Signs and Meanings: World and Text in Ancient Christianity

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Liverpool University Press, 1996 - 146 pages
This book is based on the authorís Forwood Lectures for 1995 in the University of Liverpool. The first two chapters incorporate the full text of these and study early Christian conceptions of signs and signification, and investigate the ways in which Christian authors, especially Augustine of Hippo and Gregory the Great, made use of theories of meaning in their ways of interpreting scriptures. Their interest in the notions of communities based on shared traditions of reading, understanding and interpretation is given special attention. Markus also considers the question of the ways in which different approaches to the Bible have had more far-reaching implications for their authorsí world-views: to what extent biblical hermeneutics helped to shape their hermeneutics of experience. Their differing ways of approaching the Bible is related to the huge change in Christian self-understanding between Augustine (c. AD 400) and Gregory the Great (c. 600): ascetic habits of reading come to shape a general response to the world as well as to the biblical text. The lecture texts are complemented by further chapters devoted specifically to the theory of signs and meaning, and to some of its applications in special contexts, such as magic and ritual.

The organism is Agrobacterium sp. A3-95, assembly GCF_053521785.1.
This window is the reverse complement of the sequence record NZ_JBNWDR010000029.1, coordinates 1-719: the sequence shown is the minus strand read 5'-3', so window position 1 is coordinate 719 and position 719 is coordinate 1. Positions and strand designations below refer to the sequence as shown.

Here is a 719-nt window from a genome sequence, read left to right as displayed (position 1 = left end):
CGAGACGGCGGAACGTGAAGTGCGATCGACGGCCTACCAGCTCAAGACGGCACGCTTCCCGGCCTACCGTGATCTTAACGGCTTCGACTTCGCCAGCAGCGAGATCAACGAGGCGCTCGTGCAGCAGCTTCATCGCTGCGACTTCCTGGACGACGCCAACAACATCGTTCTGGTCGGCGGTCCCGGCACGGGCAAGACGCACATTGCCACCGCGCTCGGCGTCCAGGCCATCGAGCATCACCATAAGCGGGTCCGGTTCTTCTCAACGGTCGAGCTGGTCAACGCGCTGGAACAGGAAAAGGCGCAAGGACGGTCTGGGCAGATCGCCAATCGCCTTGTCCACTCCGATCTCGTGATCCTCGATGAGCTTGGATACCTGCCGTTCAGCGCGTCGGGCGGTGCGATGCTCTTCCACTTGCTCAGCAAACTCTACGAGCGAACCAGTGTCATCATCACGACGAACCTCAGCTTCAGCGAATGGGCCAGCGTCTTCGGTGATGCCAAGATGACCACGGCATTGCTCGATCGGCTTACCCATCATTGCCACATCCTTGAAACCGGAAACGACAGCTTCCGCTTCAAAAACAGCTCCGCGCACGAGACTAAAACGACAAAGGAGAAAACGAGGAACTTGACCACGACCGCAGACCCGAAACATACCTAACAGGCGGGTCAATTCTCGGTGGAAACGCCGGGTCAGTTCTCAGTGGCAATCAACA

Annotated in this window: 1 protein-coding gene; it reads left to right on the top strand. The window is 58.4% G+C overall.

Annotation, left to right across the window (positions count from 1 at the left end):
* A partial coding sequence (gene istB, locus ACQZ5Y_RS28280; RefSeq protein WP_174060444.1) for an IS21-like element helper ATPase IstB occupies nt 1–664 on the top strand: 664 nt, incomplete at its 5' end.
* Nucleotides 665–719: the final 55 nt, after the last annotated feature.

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About the author (1996)

R. A. Markus is Professor Emeritus in the University of Nottingham and a Fellow of the British Academy. He has been Distinguished Visiting Professor at the Catholic University of America, Washington (1989-90) and at the University of Notre Dame (1994-95). Among his many publications areSaeculum, History and Society in the Theology of St. Augustine (Cambridge, 1970;1990); Christianity in the Roman World (London, 1974); and The End of Anicent Christianity (Cambridge, 1990).

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